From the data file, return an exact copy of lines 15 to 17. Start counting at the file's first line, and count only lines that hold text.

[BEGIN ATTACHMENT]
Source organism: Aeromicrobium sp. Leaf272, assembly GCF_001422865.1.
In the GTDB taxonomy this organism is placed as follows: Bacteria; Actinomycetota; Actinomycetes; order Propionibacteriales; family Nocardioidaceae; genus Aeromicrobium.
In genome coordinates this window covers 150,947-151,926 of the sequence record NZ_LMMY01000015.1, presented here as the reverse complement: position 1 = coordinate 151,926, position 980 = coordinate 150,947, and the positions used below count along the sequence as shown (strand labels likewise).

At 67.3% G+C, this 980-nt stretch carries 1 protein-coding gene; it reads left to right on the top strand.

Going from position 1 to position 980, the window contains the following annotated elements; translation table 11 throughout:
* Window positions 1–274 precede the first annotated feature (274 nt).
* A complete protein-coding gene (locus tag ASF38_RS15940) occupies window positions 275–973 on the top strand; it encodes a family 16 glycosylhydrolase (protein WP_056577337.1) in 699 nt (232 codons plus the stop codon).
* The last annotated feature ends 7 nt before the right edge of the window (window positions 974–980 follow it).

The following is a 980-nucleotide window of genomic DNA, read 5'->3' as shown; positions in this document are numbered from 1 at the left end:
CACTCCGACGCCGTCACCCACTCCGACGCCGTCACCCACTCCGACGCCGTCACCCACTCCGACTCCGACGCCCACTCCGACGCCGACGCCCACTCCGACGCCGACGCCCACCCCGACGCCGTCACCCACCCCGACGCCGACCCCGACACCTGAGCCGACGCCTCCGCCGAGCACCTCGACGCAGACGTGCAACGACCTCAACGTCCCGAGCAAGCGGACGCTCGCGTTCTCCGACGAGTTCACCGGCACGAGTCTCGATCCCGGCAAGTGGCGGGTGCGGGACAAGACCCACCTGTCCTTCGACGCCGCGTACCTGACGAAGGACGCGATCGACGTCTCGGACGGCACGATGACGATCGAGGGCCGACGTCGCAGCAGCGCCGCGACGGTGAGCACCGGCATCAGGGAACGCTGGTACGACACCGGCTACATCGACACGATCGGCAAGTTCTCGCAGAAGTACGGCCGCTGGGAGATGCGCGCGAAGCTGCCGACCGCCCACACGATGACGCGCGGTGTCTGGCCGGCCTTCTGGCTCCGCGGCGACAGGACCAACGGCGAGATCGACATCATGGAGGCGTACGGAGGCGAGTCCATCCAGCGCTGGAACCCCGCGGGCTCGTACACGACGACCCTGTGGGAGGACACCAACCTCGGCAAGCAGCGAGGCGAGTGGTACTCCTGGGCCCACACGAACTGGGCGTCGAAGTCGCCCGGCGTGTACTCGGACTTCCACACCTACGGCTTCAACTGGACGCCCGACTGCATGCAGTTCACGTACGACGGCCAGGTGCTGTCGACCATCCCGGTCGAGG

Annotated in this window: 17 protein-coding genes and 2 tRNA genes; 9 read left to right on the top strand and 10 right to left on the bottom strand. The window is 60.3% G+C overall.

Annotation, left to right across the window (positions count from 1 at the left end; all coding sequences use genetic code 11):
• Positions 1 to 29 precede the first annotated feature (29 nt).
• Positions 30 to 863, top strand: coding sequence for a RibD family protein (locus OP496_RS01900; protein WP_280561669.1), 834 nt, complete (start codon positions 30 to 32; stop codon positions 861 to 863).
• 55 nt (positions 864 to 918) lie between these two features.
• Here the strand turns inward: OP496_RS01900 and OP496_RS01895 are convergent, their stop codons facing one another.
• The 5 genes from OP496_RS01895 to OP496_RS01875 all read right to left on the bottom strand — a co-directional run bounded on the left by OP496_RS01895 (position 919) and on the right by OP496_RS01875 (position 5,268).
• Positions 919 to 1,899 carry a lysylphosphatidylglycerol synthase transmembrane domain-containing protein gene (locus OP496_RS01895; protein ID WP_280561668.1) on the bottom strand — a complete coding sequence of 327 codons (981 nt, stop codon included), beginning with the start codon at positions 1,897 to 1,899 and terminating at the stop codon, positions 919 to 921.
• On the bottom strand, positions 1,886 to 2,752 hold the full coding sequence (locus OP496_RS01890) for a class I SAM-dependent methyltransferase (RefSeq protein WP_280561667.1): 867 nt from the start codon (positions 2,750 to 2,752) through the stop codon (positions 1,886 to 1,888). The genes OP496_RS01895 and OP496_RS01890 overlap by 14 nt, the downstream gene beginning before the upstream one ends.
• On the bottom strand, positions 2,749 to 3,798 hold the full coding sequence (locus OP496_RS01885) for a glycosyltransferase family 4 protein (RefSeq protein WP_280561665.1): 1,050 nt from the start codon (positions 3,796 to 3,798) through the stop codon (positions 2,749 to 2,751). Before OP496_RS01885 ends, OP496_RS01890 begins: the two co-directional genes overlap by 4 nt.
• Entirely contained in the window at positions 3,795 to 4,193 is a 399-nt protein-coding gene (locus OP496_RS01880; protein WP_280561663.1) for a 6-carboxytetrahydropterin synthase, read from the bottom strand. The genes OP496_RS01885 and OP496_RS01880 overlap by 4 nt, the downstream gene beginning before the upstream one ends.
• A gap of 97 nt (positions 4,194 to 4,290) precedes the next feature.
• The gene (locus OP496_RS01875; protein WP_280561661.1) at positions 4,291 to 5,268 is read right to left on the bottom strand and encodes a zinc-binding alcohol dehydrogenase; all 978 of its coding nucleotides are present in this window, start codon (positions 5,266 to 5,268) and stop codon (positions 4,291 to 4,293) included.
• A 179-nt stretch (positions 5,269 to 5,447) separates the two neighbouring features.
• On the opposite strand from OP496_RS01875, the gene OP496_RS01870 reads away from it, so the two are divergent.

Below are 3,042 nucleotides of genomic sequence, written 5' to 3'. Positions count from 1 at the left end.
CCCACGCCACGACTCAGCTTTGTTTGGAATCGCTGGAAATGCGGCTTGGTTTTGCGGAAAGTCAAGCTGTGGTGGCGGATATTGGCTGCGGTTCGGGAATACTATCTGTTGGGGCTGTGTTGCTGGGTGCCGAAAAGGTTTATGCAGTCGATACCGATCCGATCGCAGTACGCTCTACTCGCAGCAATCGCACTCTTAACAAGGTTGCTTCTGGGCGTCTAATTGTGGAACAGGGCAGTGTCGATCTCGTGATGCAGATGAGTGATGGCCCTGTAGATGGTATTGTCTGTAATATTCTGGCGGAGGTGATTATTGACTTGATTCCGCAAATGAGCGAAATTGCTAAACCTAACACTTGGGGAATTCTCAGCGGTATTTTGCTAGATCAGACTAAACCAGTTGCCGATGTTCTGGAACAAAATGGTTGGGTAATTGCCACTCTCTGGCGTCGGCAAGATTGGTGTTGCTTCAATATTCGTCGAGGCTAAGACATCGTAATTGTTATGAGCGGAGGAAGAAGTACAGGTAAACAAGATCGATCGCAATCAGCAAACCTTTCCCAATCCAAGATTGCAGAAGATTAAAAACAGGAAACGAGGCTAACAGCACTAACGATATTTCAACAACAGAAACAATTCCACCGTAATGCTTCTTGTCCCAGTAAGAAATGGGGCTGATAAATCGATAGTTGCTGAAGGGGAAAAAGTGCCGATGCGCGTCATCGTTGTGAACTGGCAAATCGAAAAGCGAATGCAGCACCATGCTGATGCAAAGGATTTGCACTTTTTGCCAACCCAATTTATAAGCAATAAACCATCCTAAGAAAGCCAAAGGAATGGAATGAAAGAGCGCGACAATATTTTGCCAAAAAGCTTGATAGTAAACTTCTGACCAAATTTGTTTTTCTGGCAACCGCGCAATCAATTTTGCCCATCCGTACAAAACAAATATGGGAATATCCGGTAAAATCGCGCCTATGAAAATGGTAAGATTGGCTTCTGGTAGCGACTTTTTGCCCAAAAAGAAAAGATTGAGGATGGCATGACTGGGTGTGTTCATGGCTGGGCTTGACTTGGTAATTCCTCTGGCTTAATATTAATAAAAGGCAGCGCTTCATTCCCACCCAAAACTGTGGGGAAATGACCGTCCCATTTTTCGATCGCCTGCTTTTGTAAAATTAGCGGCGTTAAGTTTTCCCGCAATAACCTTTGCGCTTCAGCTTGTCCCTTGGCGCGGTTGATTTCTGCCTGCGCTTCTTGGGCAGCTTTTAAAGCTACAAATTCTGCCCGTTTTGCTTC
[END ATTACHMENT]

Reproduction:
• 55 nt (positions 864 to 918) lie between these two features.
• Here the strand turns inward: OP496_RS01900 and OP496_RS01895 are convergent, their stop codons facing one another.
• The 5 genes from OP496_RS01895 to OP496_RS01875 all read right to left on the bottom strand — a co-directional run bounded on the left by OP496_RS01895 (position 919) and on the right by OP496_RS01875 (position 5,268).